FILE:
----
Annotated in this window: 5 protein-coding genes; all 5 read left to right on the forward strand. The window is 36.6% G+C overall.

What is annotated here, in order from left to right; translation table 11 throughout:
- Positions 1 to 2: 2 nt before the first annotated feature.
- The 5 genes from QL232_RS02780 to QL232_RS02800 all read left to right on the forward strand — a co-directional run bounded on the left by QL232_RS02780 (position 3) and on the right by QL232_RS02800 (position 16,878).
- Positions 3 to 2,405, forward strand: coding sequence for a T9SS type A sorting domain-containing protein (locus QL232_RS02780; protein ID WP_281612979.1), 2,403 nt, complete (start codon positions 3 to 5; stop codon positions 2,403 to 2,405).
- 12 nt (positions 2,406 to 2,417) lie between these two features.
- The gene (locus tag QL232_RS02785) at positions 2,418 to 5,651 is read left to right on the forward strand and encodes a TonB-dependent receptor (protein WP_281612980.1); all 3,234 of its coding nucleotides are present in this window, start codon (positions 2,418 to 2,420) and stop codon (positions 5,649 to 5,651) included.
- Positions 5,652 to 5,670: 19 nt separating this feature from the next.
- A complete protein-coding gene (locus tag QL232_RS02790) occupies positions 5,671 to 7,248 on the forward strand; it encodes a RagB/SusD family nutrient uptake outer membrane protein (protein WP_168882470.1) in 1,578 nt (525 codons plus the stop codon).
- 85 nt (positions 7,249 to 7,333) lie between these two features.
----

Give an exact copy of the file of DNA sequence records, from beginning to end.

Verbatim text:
Annotated in this window: 5 protein-coding genes; all 5 read left to right on the forward strand. The window is 36.6% G+C overall.

What is annotated here, in order from left to right; translation table 11 throughout:
- Positions 1 to 2: 2 nt before the first annotated feature.
- The 5 genes from QL232_RS02780 to QL232_RS02800 all read left to right on the forward strand — a co-directional run bounded on the left by QL232_RS02780 (position 3) and on the right by QL232_RS02800 (position 16,878).
- Positions 3 to 2,405, forward strand: coding sequence for a T9SS type A sorting domain-containing protein (locus QL232_RS02780; protein ID WP_281612979.1), 2,403 nt, complete (start codon positions 3 to 5; stop codon positions 2,403 to 2,405).
- 12 nt (positions 2,406 to 2,417) lie between these two features.
- The gene (locus tag QL232_RS02785) at positions 2,418 to 5,651 is read left to right on the forward strand and encodes a TonB-dependent receptor (protein WP_281612980.1); all 3,234 of its coding nucleotides are present in this window, start codon (positions 2,418 to 2,420) and stop codon (positions 5,649 to 5,651) included.
- Positions 5,652 to 5,670: 19 nt separating this feature from the next.
- A complete protein-coding gene (locus tag QL232_RS02790) occupies positions 5,671 to 7,248 on the forward strand; it encodes a RagB/SusD family nutrient uptake outer membrane protein (protein WP_168882470.1) in 1,578 nt (525 codons plus the stop codon).
- 85 nt (positions 7,249 to 7,333) lie between these two features.